EDMONTON — New numbers show Alberta's bottom line is on track to look better this fiscal year, but the province remains mired in a deep ditch of red ink as it battles a resurgence of COVID-19.
Finance Minister Travis Toews said Tuesday that this year's deficit is projected to be $7.8 billion, less than half of the $18.2 billion projected in the 2021-22 budget in February.
He said benchmarks such as GDP projections, consumer spending, exports, and housing starts are all far above projections made six months ago.
"Economic growth is exceeding our expectations," Toews told reporters.
The government credits the turnaround to an ongoing economic recovery from COVID-19, along with a rebound in the energy sector and price restraint by the oil cartel OPEC.
"Global demand for oil has outstripped supply, meaning oil prices are stronger than expected," said Toews.
West Texas Intermediate, the benchmark price for oil, was expected to fetch $46 US a barrel in the budget, but has been rising sharply and is expected to average more than $65 US a barrel this year.
Alberta's non-renewable resource revenue is now forecast at almost $10 billion, which is $7 billion more than first projected in February.
The overall revenue forecast is $55 billion, about $11 billion more than expected.
Total expense is now pegged at $62.7 billion. That's almost $1 billion more than planned, due mainly to anticipated crop-insurance payouts caused by extreme drought this summer.
Toews reiterated there would be a plan to balance the books after COVID, but in the meantime, taxpayer-supported debt is projected to reach nearly $106 billion by next March, with debt interest payments pegged at $2.6 billion.
Toews said the government will keep trying to find savings — including a proposal to cut wages for nurses now bargaining for a new collective agreement.
The economic improvement comes as Alberta battles a steep rise in COVID-19 cases linked to the more contagious Delta variant.
There were a thousand new cases a day reported last week, but that number dropped slightly on the weekend and was at 920 on Tuesday. There were 431 people in hospital with COVID, 106 of whom were in intensive care.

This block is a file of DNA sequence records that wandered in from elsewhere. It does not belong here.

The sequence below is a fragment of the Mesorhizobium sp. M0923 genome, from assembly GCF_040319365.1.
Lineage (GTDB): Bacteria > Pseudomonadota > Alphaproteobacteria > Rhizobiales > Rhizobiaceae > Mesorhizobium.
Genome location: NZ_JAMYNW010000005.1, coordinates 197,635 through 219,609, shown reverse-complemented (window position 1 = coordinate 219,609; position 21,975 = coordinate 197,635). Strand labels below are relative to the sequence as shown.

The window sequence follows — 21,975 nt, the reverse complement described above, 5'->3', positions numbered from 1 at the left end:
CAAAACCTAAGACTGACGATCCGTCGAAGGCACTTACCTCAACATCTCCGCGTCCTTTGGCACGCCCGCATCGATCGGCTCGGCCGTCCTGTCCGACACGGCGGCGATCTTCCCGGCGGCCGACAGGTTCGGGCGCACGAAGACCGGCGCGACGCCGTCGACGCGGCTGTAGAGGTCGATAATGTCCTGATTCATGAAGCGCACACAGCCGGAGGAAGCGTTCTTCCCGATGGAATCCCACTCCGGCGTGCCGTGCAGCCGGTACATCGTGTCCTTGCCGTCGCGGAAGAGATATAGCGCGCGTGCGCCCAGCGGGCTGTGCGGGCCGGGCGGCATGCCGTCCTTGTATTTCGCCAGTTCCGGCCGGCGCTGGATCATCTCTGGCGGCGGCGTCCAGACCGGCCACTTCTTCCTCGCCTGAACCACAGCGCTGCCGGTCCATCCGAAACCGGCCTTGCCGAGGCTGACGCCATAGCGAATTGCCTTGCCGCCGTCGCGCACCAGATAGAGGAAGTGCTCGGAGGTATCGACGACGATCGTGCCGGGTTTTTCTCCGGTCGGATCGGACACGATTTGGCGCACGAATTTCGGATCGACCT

Premier Jason Kenney’s government lifted almost all health restrictions two months ago and Kenney, chief medical officer Dr. Deena Hinshaw, and Health Minister Tyler Shandro have not spoken to reporters for weeks to address whether anything would be done on the rising case rates.
In their absence, municipal, business, and education leaders have moved on their own, implementing a patchwork quilt of masking, testing, and vaccination rules.
Toews challenged reporters who suggested the province is failing to lead through the pandemic, noting officials have issued statements and social media updates as required.
"We have not kept anybody in the dark," he said.
As for the economy, he said: "We've factored in the issue of the pandemic.
"It's been expected that the fourth wave is going to be a bit bumpy."
The Opposition NDP said Toews can't take credit for an economic rebound based on the ups and downs of global oil prices, and said that any continued economic recovery depends on a robust, responsible strategy to deal with the COVID surge.
"The government has flatly abandoned Albertans at a time when the fourth wave of COVID-19 is larger than they ever warned it would be," said NDP jobs critic Deron Bilous.
"They've abandoned us as uptake of life-saving vaccines has levelled off and Alberta is among the worst in the country in this regard.
"If the finance minister can't level with Albertans about his government's horrendous mishandling of this pandemic, we can't take him at his word about this government's so-called economic plan, either."
This report by The Canadian Press was first published Aug. 31, 2021.
Dean Bennett, The Canadian Press